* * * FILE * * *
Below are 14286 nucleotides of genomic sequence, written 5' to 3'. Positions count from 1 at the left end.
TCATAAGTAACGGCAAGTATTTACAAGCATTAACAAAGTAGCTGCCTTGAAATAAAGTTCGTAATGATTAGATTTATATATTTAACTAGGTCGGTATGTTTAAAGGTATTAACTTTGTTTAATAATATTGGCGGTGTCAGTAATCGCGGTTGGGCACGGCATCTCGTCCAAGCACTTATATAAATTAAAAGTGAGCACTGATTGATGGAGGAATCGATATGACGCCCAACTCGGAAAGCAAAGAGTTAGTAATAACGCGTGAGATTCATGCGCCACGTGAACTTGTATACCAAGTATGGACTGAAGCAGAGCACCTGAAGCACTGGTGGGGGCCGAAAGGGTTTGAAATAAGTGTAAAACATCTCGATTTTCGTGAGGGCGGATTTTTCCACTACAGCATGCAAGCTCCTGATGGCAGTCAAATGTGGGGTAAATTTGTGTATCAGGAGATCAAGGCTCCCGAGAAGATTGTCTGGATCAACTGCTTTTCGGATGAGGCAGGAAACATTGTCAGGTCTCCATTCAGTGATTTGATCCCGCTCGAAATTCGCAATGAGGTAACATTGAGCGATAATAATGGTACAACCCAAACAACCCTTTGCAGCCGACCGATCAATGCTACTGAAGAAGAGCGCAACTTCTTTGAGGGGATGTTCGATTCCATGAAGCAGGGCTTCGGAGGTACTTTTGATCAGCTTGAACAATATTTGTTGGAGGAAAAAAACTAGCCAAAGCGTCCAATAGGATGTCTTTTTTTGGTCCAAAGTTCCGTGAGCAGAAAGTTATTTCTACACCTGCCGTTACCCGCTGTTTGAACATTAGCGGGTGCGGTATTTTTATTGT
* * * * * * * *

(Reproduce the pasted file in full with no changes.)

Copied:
Below are 14286 nucleotides of genomic sequence, written 5' to 3'. Positions count from 1 at the left end.
TCATAAGTAACGGCAAGTATTTACAAGCATTAACAAAGTAGCTGCCTTGAAATAAAGTTCGTAATGATTAGATTTATATATTTAACTAGGTCGGTATGTTTAAAGGTATTAACTTTGTTTAATAATATTGGCGGTGTCAGTAATCGCGGTTGGGCACGGCATCTCGTCCAAGCACTTATATAAATTAAAAGTGAGCACTGATTGATGGAGGAATCGATATGACGCCCAACTCGGAAAGCAAAGAGTTAGTAATAACGCGTGAGATTCATGCGCCACGTGAACTTGTATACCAAGTATGGACTGAAGCAGAGCACCTGAAGCACTGGTGGGGGCCGAAAGGGTTTGAAATAAGTGTAAAACATCTCGATTTTCGTGAGGGCGGATTTTTCCACTACAGCATGCAAGCTCCTGATGGCAGTCAAATGTGGGGTAAATTTGTGTATCAGGAGATCAAGGCTCCCGAGAAGATTGTCTGGATCAACTGCTTTTCGGATGAGGCAGGAAACATTGTCAGGTCTCCATTCAGTGATTTGATCCCGCTCGAAATTCGCAATGAGGTAACATTGAGCGATAATAATGGTACAACCCAAACAACCCTTTGCAGCCGACCGATCAATGCTACTGAAGAAGAGCGCAACTTCTTTGAGGGGATGTTCGATTCCATGAAGCAGGGCTTCGGAGGTACTTTTGATCAGCTTGAACAATATTTGTTGGAGGAAAAAAACTAGCCAAAGCGTCCAATAGGATGTCTTTTTTTGGTCCAAAGTTCCGTGAGCAGAAAGTTATTTCTACACCTGCCGTTACCCGCTGTTTGAACATTAGCGGGTGCGGTATTTTTATTGT